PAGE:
Geological Layers Laid Down
Quickly Atop Mount St. Helens

by Loren Nelson   -   CAPS Board Member

   This picture was taken Sat. June 23, 2001, in the restricted area between Spirit Lake and the Mt. St. Helens Crater along the Truman Trail (#207).  Because of the Eruption/Landslide of May 18, 1980, fourteen miles of the north Fork of the Toutle River was buried by rocks, mud & debris to an average depth of 150'.  Where this picture was taken the depth of the fill is 300' or more.

     This means everything seen here, the creek, the embankment, the rocks & brush was thin air slightly over 20 years ago.  The trail we were hiking on would have been over the tops of the tallest trees around Harry Truman's Lodge.  Now count the horizontal layers in the embankment, starting at the edge of the creek I can easily count 17 layers (with the naked eye), by standard Geologic measurement how many millions of years would this represent? Yet most of it happened Within the first two years following the Main eruption of May 18th.  (More photos here)

Lloyd and Doris Anderson, Founders and Directors of the Mount St. Helens Creation information Center, outline in their very informative pamphlet the "Seven Wonders of Mount St. Helens", the events that contributed to the formation of the terrain seen in this Picture.

            "1. Mountain rearranged beyond recognition in 9 Hrs. .... A powerful earthquake at 8:32 am. on May 18, caused the north slope to plunge into the valleys below, releasing the pressure within with a lateral, northward, fan-shaped explosion.  This initial eight minute blast destroyed 230 square miles of forest.

   "The mountain continued to erupt until evening, expending the power of 20,000 Hiroshima-class atomic bombs.  In those nine hours, the top 1/4 and entire center of the mountain disappeared, leaving a vast, gaping, horseshoe-shaped crater.  Deep ravines were filled, 250' of material was deposited on the bottom of the lake (Spirit Lake), and the river that drained the north and northwest sides of the mountain was buried under an average of 150' of deposit.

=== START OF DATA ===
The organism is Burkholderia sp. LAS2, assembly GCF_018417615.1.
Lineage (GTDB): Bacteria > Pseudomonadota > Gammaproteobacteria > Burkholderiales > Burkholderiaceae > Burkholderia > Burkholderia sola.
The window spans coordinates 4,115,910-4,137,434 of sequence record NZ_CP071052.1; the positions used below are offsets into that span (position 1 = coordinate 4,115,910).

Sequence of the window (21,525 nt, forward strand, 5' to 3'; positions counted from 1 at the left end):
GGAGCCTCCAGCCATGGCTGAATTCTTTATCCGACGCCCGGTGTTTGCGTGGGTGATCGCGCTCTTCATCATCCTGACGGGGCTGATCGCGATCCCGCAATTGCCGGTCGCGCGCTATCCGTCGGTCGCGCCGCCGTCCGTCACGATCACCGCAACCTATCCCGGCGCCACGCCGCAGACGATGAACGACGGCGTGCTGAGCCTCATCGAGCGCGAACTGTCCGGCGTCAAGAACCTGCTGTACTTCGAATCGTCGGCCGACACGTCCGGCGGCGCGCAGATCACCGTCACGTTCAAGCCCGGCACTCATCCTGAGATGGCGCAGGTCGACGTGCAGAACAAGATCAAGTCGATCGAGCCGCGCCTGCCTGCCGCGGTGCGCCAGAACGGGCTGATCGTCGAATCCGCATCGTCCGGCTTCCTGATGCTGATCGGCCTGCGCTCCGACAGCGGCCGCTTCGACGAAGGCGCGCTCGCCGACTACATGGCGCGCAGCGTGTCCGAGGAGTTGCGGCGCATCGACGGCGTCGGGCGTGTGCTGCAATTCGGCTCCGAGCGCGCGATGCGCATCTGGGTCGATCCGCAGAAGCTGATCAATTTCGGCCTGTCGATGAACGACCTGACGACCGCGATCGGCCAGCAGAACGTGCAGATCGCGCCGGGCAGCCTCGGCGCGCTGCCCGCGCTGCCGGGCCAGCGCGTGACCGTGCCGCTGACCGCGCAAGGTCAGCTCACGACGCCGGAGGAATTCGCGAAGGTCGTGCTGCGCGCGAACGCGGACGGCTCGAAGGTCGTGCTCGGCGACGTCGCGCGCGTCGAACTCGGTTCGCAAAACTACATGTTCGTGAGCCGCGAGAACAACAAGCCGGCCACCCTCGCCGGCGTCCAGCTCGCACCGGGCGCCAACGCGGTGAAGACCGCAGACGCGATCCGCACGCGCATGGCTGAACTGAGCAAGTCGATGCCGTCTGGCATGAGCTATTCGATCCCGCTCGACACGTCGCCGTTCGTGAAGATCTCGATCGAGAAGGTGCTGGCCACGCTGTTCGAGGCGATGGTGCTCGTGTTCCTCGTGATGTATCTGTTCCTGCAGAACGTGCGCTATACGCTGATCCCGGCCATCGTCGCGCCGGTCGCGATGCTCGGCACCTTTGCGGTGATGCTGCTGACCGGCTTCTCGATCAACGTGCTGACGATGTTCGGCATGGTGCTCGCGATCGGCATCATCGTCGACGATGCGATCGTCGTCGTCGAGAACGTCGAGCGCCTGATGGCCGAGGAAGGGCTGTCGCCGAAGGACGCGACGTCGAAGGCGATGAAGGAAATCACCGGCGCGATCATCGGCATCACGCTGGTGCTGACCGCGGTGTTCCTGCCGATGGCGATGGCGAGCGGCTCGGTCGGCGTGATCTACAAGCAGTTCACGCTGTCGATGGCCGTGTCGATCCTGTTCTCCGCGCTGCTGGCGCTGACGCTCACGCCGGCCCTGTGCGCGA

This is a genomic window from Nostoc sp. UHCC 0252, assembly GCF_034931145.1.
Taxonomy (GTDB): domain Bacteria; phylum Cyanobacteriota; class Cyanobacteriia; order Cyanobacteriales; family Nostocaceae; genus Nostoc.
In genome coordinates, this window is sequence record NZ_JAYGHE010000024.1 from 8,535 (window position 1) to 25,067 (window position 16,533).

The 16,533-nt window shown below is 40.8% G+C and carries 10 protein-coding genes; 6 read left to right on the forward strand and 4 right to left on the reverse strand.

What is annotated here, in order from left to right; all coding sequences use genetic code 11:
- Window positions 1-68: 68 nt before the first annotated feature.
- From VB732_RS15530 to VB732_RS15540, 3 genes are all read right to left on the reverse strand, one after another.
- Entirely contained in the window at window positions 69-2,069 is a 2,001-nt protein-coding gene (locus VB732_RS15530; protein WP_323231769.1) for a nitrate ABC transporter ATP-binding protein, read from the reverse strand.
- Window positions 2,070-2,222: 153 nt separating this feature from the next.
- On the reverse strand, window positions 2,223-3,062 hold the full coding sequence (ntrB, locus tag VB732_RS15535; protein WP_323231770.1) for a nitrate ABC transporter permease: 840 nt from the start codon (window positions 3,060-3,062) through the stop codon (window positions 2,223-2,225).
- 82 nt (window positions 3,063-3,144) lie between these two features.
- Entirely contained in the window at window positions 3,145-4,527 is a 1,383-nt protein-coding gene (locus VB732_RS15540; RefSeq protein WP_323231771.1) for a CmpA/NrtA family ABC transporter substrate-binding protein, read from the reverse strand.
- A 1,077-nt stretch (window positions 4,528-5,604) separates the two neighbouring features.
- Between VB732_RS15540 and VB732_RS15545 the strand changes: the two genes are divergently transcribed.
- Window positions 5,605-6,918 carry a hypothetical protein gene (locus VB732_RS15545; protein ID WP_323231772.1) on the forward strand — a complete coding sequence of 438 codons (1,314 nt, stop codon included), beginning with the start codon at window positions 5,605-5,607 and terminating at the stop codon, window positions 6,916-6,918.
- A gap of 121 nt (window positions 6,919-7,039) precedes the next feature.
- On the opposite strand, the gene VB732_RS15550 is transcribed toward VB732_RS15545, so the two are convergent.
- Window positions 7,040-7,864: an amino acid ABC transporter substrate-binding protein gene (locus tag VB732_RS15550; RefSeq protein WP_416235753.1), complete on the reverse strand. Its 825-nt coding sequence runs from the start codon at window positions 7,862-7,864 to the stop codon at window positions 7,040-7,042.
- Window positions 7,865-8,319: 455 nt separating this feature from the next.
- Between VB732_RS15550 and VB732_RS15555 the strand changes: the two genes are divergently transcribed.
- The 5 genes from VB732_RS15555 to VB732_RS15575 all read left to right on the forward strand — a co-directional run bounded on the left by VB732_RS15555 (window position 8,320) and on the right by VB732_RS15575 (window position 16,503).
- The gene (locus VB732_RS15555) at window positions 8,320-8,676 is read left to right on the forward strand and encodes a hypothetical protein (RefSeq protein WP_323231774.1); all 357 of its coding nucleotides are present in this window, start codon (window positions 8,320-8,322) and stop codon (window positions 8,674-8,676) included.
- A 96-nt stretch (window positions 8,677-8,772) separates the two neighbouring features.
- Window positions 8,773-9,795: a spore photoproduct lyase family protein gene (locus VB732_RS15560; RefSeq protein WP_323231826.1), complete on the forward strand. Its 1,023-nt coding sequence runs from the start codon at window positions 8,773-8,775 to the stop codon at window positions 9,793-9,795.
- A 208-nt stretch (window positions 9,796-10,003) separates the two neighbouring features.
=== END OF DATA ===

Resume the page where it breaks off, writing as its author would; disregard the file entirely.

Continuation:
"2. Canyons formed in five months.  In the five months following the eruption two canyons were formed by mud & pyroclastic flows, establishing drainages for the 1.5 X 2.0 mile crater.  The primary drainage, Step Canyon, is up to 700' deep.  To its east is Loowit Canyon.  Both canyons (were) cut through 100' of solid rock

              "4.   Layered Strata Formed in Three Hours. On June 12, 1980 a third explosive eruption produced 25’ of stratification that amazed geologists. Successive layers are traditionally thought to require long periods of time to form; yet upwards of 100 layers accumulated mostly between the nighttime hours of 9 and 12. While a plume swiftly ascended nine miles above the mountain, wave after wave of pyroclastic flows began hurtling out of the crater and down the north slope, each dusting the valley below with another lamination. Measuring from a fraction of an inch to over a yard in thickness, each took from a few seconds to a few minutes to form.

  Geologist Steven Austin described these pyroclastic flows as ground-hugging, fluidized, turbulent slurries of fine volcanic debris. They moved down the mountainside at hurricane speeds and left deposits of 1000 degrees F.   One would expect each deposit to be homogenized & thoroughly mixed. Remarkably these high-velocity slurries of red-hot ash and pumice separated into coarse and fine particles of perfectly defined layers. Such features follow laws governing flows demonstrated in laboratory sedimentation tanks."


Here are the facts:  We can see the layers, we know they were formed in a few hours, within a month of the initial May 18 (1980) Explosion; i.e. thin distinct layers such as these on Mount St. Helens did not take Millions of years to form.

Conclusion:  Other layered canyon walls may have been formed rapidly, and not over (the believed) millions of years, as evolutionists have assumed.

"MSH Geological Layers Laid Down Quickly"

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